Dr. Berg's Foot Facts

Posts for tag: cognitive functioning

By Dr. Rion Berg
January 23, 2017
Category: diabetes

As a Seattle podiatrist I see diabetic patients in my office every day. Not only do I check for ulcer formation but I also watch my patients walk to assess their balance, check for loss of foot sensation, check for corns and calluses, and other foot abnormalities such as bunions and hammertoes that can lead to ulcers. Now more than ever I pay close attention to their cognitive functioning as well.

Although it's been well known for some time that diabetes can affect the way we think and assess information, a new study out of Israel released earlier this year brought this issue home. Diabetic patients with and without foot ulcers (99 in both groups) were given special cognitive tests. Patients who developed foot ulcers were much more likely (p<.001) to have decreased cognitive abilities than those who did not.

Unfortunately when the needs of diabetic patients go up it's the exact time when their ability to manage those needs declines. Remembering to take medications, check their feet, and make appointments to see their podiatrist and other members of their health care team are all needed to prevent ulcers from getting worse leading to amputations.

What To Do

  • If you or a family member has foot ulcers due to diabetes it's essential that to see a podiatrist at least once a year to have a Comprehensive Diabetics Foot Exam. So a patient does not forget at the Foot and Ankle Center of Lake City we schedule our patients right after their appointment. Most times patients will only need to come in once a year for this exam, but sometimes twice a year is necessary.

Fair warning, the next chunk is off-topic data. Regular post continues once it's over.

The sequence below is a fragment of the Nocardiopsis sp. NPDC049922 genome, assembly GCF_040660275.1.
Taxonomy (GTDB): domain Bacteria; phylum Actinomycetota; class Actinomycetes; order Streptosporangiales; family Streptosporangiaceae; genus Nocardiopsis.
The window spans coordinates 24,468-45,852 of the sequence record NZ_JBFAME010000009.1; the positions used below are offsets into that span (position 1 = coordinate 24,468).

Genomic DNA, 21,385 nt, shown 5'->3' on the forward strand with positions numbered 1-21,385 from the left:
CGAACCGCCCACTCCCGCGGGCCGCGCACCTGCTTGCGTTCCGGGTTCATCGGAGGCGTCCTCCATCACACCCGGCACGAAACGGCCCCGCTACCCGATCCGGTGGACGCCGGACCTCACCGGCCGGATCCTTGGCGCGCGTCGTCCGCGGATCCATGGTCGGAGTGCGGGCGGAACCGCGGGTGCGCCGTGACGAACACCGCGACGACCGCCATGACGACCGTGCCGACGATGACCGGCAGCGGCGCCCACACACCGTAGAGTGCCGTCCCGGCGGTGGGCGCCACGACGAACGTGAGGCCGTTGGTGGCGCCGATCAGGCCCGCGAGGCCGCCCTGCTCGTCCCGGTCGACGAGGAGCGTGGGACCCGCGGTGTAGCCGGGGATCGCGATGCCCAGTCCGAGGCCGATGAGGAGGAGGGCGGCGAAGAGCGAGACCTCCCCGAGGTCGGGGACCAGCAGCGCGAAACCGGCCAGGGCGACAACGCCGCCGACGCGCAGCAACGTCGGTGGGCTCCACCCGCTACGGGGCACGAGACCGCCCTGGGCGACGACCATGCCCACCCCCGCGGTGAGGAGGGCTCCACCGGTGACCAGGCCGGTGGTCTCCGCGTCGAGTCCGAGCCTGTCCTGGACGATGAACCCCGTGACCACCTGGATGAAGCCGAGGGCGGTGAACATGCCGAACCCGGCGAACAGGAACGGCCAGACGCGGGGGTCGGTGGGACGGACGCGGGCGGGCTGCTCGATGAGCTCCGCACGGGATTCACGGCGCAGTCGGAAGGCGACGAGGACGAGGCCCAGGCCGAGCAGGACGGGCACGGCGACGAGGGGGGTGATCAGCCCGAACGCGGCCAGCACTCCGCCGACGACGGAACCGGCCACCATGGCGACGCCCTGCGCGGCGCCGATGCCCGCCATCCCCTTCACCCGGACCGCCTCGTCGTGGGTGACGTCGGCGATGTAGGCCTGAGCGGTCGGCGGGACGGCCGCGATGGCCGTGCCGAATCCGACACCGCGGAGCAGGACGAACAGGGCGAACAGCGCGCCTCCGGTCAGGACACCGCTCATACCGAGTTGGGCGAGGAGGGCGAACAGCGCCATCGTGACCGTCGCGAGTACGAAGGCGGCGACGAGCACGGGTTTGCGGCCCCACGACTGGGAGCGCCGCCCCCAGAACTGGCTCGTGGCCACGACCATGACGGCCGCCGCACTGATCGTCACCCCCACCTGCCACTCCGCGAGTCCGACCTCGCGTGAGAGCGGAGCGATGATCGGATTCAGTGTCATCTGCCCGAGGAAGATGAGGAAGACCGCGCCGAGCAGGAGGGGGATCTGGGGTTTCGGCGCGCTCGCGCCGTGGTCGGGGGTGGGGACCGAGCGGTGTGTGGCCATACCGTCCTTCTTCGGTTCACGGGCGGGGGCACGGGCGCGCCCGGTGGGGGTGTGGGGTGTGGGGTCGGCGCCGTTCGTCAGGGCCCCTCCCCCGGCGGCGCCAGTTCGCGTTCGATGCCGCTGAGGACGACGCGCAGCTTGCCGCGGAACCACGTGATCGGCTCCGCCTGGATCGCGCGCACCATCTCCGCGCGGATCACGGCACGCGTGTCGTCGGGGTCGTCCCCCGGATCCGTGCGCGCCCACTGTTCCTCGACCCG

• Write down everything your podiatrist or other members of your health care team tell you. Now you'll have a set of instructions that you can refer to and aren't depending on your memory to do so.

  • Eating healthy and exercising can be one of the biggest challenges for a person with diabetes. Both have an effect on your glucose levels and need to be brought into balance. Work with your primary care doctor, endocrinologist, and dietician to get the best advice on how to start exercising slowly and which foods will work for you.

More information
Top 10 Tips for Diabetic Feet

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